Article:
East Ayrshire Council’s flagship £24.5m CoRE renewable energy project in Cumnock is ‘unaffordable’ as it stands, authority bosses have admitted.

The impact of the pandemic, Brexit and inflation has hit the project hard, forcing the council into a rethink of its approach.

Cabinet will be told that the project faces significant revision to ensure it is both viable and meets the requirements of the council. This follows a ‘pause’ in the project in 2022.

In a report to the authority's cabinet, David McDowall, EAC's head of economic growth, communities and economy, says that the original ‘high specification’ design may be more than needed - and that the project can still achieve its goal, even if it has to be downgraded to be made affordable.

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The revised plan places increased importance on the benefits it could have on supporting local communities and, in the longer term, the whole country.

The project has been on hold for more than a year, following the approval of plans for a site at Knockroon, outside Cumnock.

It secured funding, via the Ayrshire Growth Deal, of £17m from the UK Government, together with £7.5m of East Ayrshire Council.

The project seeks to develop and demonstrate how renewable energy can work to support rural towns and villages achieve net zero carbon targets, and make communities ‘better connected, healthier and improve the standard of living through a just transition, whilst supporting the creation of long-term sustainable jobs’.

The CoRE project was set out to create an innovation centre costing around £16m with a programme of ‘demonstrator projects’ coming in at another £8.5m.

In his report, Mr McDowall says: “The centre and demonstrator projects will aim to overcome a range of technical challenges that currently prevent the harnessing of local energy generation and storage.

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“The CoRE project will act as a catalyst in helping the council reach its target of becoming net zero by 2030 and contribute to the national target of achieving net zero by 2045.

“Along with supporting the development and delivery of energy technologies, the project will also provide a route map for other locations in Scotland and the UK to transition rural communities to net zero.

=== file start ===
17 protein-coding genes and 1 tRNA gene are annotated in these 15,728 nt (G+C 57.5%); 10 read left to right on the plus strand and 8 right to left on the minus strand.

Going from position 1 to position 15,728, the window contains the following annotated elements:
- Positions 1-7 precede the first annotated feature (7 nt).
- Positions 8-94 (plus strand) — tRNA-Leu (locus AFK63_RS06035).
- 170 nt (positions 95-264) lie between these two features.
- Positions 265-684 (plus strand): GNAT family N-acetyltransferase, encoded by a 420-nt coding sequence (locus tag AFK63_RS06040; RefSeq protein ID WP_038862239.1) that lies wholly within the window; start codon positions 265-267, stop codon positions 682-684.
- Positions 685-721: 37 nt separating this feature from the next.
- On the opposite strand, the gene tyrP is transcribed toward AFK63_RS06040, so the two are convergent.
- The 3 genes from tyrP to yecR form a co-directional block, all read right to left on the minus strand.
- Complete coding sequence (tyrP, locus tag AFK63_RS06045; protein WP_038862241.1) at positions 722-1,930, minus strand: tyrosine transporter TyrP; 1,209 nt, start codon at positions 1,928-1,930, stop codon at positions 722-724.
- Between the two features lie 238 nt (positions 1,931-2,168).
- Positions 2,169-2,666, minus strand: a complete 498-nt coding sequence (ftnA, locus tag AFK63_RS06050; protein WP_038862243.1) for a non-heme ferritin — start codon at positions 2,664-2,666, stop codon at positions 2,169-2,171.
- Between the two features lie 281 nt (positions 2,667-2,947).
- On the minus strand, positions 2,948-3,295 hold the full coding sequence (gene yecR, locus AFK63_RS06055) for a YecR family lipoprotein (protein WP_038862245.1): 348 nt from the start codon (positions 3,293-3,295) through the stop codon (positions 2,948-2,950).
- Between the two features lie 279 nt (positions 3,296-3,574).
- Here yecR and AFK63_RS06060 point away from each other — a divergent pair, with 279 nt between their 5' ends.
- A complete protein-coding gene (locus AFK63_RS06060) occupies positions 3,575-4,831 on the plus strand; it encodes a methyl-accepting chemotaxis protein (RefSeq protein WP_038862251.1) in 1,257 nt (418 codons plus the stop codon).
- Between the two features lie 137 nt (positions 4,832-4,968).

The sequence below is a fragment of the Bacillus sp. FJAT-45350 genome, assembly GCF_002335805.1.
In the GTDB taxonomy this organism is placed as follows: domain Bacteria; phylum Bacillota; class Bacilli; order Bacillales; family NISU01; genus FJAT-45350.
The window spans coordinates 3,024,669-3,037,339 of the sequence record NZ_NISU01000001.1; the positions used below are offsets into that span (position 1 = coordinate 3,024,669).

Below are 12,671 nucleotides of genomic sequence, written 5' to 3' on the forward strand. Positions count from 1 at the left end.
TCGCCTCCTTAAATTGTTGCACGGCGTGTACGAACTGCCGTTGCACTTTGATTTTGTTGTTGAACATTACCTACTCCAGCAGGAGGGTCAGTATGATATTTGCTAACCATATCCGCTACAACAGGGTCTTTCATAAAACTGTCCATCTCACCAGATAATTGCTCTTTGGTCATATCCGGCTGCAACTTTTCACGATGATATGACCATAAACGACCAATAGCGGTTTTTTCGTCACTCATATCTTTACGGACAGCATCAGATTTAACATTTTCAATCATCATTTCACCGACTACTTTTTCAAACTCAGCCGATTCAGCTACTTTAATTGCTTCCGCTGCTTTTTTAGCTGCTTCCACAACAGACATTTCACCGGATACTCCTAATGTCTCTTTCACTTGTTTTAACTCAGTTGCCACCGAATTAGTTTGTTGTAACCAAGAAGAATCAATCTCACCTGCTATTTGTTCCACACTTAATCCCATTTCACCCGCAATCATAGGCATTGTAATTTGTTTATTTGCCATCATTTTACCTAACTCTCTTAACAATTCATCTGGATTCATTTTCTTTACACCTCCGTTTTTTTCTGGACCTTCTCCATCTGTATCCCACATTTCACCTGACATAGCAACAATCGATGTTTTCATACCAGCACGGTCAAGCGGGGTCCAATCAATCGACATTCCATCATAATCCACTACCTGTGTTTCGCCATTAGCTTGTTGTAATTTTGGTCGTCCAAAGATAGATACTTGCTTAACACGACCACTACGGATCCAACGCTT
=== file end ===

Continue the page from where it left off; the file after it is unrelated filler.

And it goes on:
“It will also provide the infrastructure to enable individuals to develop and thrive whilst supporting local communities.”

While an outline business case was approved by the council in March 2022, it cannot access government money until a full business case has been agreed.

Having received planning permission for the site in June 2022, the council decided to ‘pause’ the project.

Mr McDowall’s report continues: “Over the last two to three years, Ayrshire has experienced unprecedented challenges through the COVID-19 pandemic, cost of living crisis and rising inflation.”

Inflation, particularly in regard to construction costs, has been one of the biggest issues for councils.

The report states: “Due to rising construction inflation and higher than expected interest rates, the current centre design is now at a point where it is unaffordable.

“The current specification of the building is very specialist in nature and it is now recognised by the project team, that this high specification may not be required.

“The project team have taken the opportunity to reflect, refocus and reset the vision, aims and objectives of the programme.

“It is intended that CoRE will act as a catalyst to provide an employability pipeline, creating long-term sustainable jobs, to ensure that there is a skilled workforce ready to support the businesses, delivering on renewable technologies and installations.

“Work, training and apprenticeship programmes will be developed in collaboration with academic partners, to ensure our local communities can take advantage of the economic benefits of the net-zero transition."

Cumnock Chronicle: The Knockroon site will be home to the CoRE project’s ‘centre of excellence’The Knockroon site will be home to the CoRE project’s ‘centre of excellence’ (Image: NQ Archive)

The report adds that the demonstrator projects will ‘demystify’ carbon reduction technologies and  provide practical examples of how communities can use them effectively.

Mr McDowall says there is also an opportunity for the scheme within the recently launched Ayrshire Economic Strategy.

He states: “The rural nature of East Ayrshire differentiates CoRE from many other net zero projects being delivered in the UK.

“Within East Ayrshire, 57 per cent of the population live within small towns/rural areas and there are a number of challenges faced by these communities.”

These include:

  • Households that are ‘off grid’ and rely on alternative fuel sources
  • Higher levels of fuel poverty
  • Distance from key services and employment requires more fuel for cars
  • Older housing which is less energy efficient
  • Poorer public transport

He added: “The CoRE project provides an opportunity to regenerate the rural area and reuse the built and natural assets to create sustainable jobs and grow local businesses while putting Ayrshire and our communities at the heart of the net zero transition.”

The report says that the next step is the secondment of Professor Jonathan Lawrence from the University of the West of Scotland for 12 months.

It says: “The secondment will provide valuable technical expertise and industry knowledge which we do not currently have within the Council as well as access to equipment held by UWS."

A partnership board and steering group will also be set up.

The cabinet will consider the report on Wednesday, October 4.